When I hear my fellow peers that work at Capitol Hill (or “Hillterns”) discuss their internship experience, I am very grateful to have spent my summer internship at The Institute of World Politics. Instead of being sent to grab coffee constantly or sitting at a desk looking at social media with nothing to do, I found myself with something new and exciting to do every week at IWP. One week you may find yourself working an event at the Library of Congress, and another you may find yourself standing on the podium in the Pentagon’s Press Room.
As a research assistant for Dr. David Glancy, I performed research on strategic non-violent and radical movements. I did not know very much about this topic to begin with, but I found this subject matter so interesting that I am now trying to apply it to real-world issues today in the Middle East by drafting a mock policy.
While most of my time was spent doing research for Dr. Glancy, I also did a little marketing research for the Institute’s Executive Vice President, Noah Rudolph. Both of these men took time out of their day to meet with me and discuss my career aspirations and how I may go about reaching them. Interns will find that this is common throughout the Institute, as everyone, no matter what they accomplished in their past or how successful they were, is always willing to help and pass along their knowledge.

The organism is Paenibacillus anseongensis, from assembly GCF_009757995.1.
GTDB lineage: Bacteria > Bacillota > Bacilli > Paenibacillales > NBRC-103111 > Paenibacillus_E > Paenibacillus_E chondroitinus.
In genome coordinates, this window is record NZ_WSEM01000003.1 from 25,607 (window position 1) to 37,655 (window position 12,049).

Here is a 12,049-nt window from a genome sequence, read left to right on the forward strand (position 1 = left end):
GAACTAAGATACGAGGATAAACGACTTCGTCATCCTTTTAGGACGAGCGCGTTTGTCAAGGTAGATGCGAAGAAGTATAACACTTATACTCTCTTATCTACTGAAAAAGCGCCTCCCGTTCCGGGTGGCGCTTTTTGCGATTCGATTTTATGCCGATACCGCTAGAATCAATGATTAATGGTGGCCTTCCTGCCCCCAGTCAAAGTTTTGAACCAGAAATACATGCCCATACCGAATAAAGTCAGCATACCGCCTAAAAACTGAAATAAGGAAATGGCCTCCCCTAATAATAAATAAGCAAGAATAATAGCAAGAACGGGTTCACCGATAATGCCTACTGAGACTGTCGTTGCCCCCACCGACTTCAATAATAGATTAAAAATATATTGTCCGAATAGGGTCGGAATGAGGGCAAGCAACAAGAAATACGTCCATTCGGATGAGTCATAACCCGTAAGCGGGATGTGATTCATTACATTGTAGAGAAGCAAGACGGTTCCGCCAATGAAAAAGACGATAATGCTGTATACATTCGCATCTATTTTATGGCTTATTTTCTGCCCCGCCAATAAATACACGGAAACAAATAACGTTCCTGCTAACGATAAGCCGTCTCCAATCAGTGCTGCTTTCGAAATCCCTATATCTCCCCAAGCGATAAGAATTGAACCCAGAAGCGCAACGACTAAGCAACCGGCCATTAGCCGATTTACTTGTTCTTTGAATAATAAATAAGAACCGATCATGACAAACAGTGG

However, this internship provides what you put into it. If one takes advantage of the resources and faculty at their disposal, the internship will greatly work in their favor. If there is one thing that people in D.C. will continuously preach to you, it’s that networking is an absolute must. And what better place to network than The Institute of World Politics, where all of the professors are, or were, scholar-practitioners in their fields and where the graduate students are our future intelligence analysts, policy makers, and diplomats.
Another aspect of the internship that is unique to IWP is the class the interns are able to audit for free. Being an undergraduate student and being able to audit a graduate-level course such as “U.S. Intelligence in the Cold War and Beyond” taught by former DIA intelligence analyst Dr. David Thomas is a great learning (and networking) opportunity.
Being an intern at a smaller-sized school means that what you do actually does make a difference. Even if you are tasked with a small assignment, it is always a task that helps keep the figurative gears moving. Whether it’s occasionally answering phones or assisting in the library, the interns at IWP really do matter to the school. As mentioned before, the more you put in and the more you volunteer, the more you will be rewarded with great experiences, knowledge, and opportunities alongside some of the highest caliber people in their respective fields.
So, instead of fetching coffee for some staff on the Hill, I would advise anyone conflicted about where they want to spend their D.C. internship to look no further than The Institute of World Politics.